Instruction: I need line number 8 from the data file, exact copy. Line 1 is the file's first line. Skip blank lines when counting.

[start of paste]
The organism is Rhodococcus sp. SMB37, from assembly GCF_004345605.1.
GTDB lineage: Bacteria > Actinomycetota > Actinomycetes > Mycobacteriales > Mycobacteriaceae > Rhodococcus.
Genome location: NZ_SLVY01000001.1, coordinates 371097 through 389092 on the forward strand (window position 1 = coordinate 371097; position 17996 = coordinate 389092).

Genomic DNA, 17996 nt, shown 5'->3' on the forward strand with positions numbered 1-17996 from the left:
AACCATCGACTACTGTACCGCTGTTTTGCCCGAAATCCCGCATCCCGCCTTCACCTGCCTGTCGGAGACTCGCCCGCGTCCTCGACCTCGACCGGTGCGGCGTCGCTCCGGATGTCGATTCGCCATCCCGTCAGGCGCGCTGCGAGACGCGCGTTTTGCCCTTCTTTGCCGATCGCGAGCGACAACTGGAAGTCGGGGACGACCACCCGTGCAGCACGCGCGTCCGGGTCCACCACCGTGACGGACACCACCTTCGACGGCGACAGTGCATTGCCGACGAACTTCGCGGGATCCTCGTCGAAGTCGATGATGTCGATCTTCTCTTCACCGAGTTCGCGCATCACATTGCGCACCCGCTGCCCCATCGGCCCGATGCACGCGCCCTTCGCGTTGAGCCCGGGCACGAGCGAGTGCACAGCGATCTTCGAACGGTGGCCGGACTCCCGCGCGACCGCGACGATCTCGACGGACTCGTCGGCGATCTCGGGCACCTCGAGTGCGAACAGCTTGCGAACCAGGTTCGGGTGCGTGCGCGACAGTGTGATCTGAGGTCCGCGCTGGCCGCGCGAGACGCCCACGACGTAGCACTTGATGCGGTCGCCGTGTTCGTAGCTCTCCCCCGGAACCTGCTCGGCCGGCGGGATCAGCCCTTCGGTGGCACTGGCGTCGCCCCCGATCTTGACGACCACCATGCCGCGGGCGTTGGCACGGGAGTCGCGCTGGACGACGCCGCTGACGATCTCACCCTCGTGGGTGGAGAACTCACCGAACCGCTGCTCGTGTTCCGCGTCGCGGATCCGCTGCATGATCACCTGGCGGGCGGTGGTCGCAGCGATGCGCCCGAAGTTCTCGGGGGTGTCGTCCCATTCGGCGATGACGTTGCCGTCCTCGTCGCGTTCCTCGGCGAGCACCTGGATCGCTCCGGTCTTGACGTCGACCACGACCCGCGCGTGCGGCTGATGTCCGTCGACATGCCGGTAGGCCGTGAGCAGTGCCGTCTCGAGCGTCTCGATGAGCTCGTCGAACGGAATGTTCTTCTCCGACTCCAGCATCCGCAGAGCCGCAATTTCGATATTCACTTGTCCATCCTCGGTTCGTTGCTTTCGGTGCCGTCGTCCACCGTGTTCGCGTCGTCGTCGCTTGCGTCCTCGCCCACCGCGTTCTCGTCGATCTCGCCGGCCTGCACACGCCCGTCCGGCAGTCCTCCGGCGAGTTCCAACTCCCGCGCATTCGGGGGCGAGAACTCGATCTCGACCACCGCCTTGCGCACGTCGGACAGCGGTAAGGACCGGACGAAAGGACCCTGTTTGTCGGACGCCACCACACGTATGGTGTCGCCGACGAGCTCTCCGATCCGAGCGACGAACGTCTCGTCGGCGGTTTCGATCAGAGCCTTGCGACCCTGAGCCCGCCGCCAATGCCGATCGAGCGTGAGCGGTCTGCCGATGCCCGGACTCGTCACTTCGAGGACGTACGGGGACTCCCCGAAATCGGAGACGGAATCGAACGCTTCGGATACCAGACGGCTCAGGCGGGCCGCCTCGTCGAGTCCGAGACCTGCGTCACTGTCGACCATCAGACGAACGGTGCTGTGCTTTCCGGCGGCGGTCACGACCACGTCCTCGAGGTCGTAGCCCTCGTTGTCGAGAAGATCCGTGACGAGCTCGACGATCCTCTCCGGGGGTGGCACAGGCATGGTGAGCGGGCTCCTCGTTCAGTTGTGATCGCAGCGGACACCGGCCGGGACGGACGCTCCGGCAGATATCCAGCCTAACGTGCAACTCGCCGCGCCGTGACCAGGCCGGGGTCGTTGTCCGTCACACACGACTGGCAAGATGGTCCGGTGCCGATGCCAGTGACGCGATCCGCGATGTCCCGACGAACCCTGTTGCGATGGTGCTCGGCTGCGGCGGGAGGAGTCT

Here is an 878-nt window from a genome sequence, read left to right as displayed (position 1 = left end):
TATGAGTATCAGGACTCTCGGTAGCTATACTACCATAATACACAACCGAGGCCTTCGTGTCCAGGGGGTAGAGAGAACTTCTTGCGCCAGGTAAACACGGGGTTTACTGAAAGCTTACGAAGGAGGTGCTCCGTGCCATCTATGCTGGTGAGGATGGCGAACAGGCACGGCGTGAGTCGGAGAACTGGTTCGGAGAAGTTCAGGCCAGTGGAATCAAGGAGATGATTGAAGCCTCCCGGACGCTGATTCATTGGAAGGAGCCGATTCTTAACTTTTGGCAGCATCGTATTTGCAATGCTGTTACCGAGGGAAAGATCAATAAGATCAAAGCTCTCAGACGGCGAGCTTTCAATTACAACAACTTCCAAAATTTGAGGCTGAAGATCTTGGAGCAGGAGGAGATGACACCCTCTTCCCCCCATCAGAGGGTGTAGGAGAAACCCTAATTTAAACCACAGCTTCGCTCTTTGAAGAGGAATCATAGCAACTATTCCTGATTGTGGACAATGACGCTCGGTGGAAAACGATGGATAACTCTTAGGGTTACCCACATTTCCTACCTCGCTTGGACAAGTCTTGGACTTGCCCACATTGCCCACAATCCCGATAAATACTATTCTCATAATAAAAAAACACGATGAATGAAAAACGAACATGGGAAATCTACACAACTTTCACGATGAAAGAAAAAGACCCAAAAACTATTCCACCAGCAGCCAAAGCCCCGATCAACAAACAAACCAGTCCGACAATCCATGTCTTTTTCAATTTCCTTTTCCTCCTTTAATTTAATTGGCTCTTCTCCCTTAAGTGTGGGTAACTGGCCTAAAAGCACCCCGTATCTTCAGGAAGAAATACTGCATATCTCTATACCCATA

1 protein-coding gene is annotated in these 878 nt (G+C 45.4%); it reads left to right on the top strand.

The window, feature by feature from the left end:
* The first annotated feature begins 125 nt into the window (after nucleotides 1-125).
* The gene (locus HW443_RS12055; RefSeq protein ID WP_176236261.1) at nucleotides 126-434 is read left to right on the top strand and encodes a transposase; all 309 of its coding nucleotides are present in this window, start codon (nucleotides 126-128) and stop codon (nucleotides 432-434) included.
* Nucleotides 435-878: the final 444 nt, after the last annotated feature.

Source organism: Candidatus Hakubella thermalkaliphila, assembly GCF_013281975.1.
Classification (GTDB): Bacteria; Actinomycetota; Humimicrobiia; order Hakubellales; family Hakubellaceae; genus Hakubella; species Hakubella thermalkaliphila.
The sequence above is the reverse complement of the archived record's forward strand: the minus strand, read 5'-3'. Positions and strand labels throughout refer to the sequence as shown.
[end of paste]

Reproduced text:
1 protein-coding gene is annotated in these 878 nt (G+C 45.4%); it reads left to right on the top strand.